I also am thankful that President Obama introduced a 2nd tier of benefits as an extension to those who were still out of work and looking. I was hoping that I would never need that, but it provided some peace of mind. I know this 2nd tier has undoubedtly been a lifesafer for those struggling. For individuals and families just like you and me, who would have a lot to lose.

Cant_have_it_both_ways 4 years, 1 month ago

You did not pay into the system. Your employer did. Your employer was taxed at what ever his rate was due to his experience on the first 4 or 8K of your wages. YOU paid nothing. Sad thing is, in most cases, it is the thieves, malcontents, druggies, no shows, and other types of losers that generally get these benefits. If you are a good employee, you generally will be able to keep your job, or when a place closes, your boss refers you to someone he knows as good employees are very hard to find.

ioconnell 4 years, 1 month ago

Only "bad" employees lose their jobs? Wow. You are one unhappy dude.

jafs 4 years, 1 month ago

In addition, unemployment is only available to those who lose their job through no fault of their own, so he's completely wrong.

globehead 4 years, 1 month ago

Some citation of statistics please! Bank of America laid off 30,000 people last year in one move. Please show me where the majority of those were " ...thieves, malcontents, druggies, no shows, and other types of losers..." I'm dead certain the CEO of BoA did NOT get on the phone and make 30,000 calls to his buddies and say, "hey, I've got a good worker here for you". A little realism is in order please.

Trumbull 4 years, 1 month ago

I "know" someone who left a job, because the employer was using "questionable" practices. Is a good employee supposed to be unethical until he can land another job?

just_another_bozo_on_this_bus 4 years, 1 month ago

The main reason Republicans hate unemployment insurance is because if they could eliminate it, it would create desperation among workers. Without it, employers could drive down wages and benefits under the threat that what they have to offer is better than nothing.

This is much more the reality than the "abuse" they like to focus on.

oklahoma 4 years, 1 month ago

Bozo, so many uninformed comments in this one thread. Employees do not pay for unemployment insurance. The unemployed will be the first to tell you they choose unemployment benefits over taking a lower paying job. The lion's share of employers are small businesses, and those employers are not wealthy, so a cut in the rate would not be a benefit to the 5%ers, as the tax itself is regressive. Finally, if you do your homework, you will find that you can be employed and still get unemployment benefits due to the system being broken. This is not a conservative/liberal issue, it is a waste of taxpayer money and an example of broken government systems that every taxpayer should be concerned about.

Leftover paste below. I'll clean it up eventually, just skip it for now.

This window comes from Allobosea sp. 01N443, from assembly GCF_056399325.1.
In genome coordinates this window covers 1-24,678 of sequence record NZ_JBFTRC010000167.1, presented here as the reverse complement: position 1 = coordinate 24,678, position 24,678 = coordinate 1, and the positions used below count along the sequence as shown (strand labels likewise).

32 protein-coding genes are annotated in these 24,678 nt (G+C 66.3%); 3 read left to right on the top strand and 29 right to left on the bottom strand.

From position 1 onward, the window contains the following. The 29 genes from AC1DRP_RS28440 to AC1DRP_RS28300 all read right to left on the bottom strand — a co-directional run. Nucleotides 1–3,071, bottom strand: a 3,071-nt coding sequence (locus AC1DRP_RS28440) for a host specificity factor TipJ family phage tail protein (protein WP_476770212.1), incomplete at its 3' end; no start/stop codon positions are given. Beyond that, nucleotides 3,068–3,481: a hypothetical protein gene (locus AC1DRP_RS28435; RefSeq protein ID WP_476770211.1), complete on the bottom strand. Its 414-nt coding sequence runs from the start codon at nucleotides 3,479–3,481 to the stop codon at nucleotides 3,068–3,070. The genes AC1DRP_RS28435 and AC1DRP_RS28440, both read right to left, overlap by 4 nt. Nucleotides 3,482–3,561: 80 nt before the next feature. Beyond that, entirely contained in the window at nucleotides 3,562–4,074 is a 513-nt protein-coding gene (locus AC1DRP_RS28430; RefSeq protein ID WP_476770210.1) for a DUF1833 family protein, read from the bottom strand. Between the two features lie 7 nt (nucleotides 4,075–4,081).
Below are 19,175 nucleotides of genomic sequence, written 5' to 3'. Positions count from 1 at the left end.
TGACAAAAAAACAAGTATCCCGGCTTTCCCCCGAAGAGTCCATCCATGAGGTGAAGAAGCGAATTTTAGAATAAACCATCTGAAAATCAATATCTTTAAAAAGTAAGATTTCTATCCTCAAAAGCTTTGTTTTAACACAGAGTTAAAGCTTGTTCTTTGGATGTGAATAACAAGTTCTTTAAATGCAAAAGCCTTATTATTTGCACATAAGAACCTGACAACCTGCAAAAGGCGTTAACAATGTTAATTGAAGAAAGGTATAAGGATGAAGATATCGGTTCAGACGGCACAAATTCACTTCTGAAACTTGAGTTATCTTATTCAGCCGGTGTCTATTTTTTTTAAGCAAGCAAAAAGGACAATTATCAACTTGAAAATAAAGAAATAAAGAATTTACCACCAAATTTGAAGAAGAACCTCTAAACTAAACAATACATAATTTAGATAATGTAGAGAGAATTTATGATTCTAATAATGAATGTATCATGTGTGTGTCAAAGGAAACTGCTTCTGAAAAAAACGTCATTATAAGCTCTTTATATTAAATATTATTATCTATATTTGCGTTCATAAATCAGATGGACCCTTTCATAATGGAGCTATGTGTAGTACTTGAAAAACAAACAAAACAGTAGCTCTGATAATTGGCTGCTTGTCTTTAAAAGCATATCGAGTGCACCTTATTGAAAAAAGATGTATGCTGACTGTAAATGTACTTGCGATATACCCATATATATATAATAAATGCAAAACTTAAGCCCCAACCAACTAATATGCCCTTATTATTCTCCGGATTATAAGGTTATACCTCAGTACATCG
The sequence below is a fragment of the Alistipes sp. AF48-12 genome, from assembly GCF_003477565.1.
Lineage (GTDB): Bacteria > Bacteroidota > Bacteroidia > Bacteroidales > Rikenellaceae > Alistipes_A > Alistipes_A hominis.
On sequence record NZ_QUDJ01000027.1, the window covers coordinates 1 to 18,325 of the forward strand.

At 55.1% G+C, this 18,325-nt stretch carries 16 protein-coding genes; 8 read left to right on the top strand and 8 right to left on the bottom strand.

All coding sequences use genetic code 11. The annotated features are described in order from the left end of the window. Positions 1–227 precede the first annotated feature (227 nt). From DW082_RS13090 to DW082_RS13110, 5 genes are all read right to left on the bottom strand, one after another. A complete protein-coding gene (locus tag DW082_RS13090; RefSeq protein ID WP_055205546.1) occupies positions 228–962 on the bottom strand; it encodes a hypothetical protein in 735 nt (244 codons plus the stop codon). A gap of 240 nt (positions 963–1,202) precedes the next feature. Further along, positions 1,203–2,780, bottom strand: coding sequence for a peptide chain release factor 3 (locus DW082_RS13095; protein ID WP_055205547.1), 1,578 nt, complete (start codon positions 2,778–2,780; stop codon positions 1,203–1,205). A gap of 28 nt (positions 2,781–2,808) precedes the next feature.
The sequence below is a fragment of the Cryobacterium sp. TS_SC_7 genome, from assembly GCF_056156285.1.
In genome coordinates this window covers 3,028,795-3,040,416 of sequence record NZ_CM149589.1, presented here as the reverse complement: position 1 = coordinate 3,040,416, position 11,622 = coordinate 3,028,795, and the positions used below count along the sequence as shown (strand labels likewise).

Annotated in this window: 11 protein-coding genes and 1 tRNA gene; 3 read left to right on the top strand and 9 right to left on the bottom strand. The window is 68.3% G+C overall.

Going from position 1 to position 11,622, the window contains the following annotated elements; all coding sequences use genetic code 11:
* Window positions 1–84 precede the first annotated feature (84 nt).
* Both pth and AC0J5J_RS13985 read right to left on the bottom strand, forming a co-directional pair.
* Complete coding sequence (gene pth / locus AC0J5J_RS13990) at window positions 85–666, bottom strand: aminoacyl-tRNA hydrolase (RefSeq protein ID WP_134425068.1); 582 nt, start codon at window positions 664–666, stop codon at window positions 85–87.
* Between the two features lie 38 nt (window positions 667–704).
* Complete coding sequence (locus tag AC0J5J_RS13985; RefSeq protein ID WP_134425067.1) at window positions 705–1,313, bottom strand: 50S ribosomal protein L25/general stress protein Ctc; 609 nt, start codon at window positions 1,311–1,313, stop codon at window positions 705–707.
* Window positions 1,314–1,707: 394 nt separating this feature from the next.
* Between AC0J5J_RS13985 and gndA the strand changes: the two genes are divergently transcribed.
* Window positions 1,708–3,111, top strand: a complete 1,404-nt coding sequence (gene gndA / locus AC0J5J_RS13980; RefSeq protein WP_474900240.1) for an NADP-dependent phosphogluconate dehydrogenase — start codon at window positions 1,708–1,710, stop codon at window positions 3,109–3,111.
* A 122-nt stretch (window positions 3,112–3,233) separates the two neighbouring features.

just_another_bozo_on_this_bus 4 years, 1 month ago

Reality check time.

You know how much a business owner pays for unemployment insurance if they have no employees? Here's a hint-- nothing.

Whenever any business considers hiring a new employee, they look at all the costs involved in making that hire-- wages and benefits, including worker's comp and unemployment insurance. They only make that hire if they believe the work that person will perform will bring in enough money to cover all of those expenses (all of which are tax deductible, btw.)

So the reality is that it's the employee that's paying for unemployment insurance, not the employer.

jafs 4 years, 1 month ago

Well, not really.

The employee is "working" for those benefits, but not paying for them. Customers are paying for them.

just_another_bozo_on_this_bus 4 years, 1 month ago

It's a transaction-- workers perform work in exchange for the money that the customer pays for the good or service. That money pays for the salary and benefits of the employee, plus profit and overhead expenses to the employer.

Bottomline, the workers earn the amount of money put into unemployment insurance. It's not a gift.

jafs 4 years, 1 month ago

It's not a "gift", it's a "benefit".

If it weren't required, I bet employers would neither pay into it, nor increase salaries by a commensurate amount.

Kevin Millikan 4 years, 1 month ago

Yet another example of how the GOP has lost interest/caring/compassion on those that lost their jobs because of the prior president.

jhawkinsf 4 years, 1 month ago

So if you are correct and someone lost their job during the last administration, and has yet to find a new job, you would support unemployment for 180 weeks? (3.5 years) And as it appears there is no statute of limitations for blaming the previous administration, may we assume you favor extending unemployment indefinitely? Or until that statute of limitations does arrive. (5 years, 10, 50 years).

Kate Rogge 4 years, 1 month ago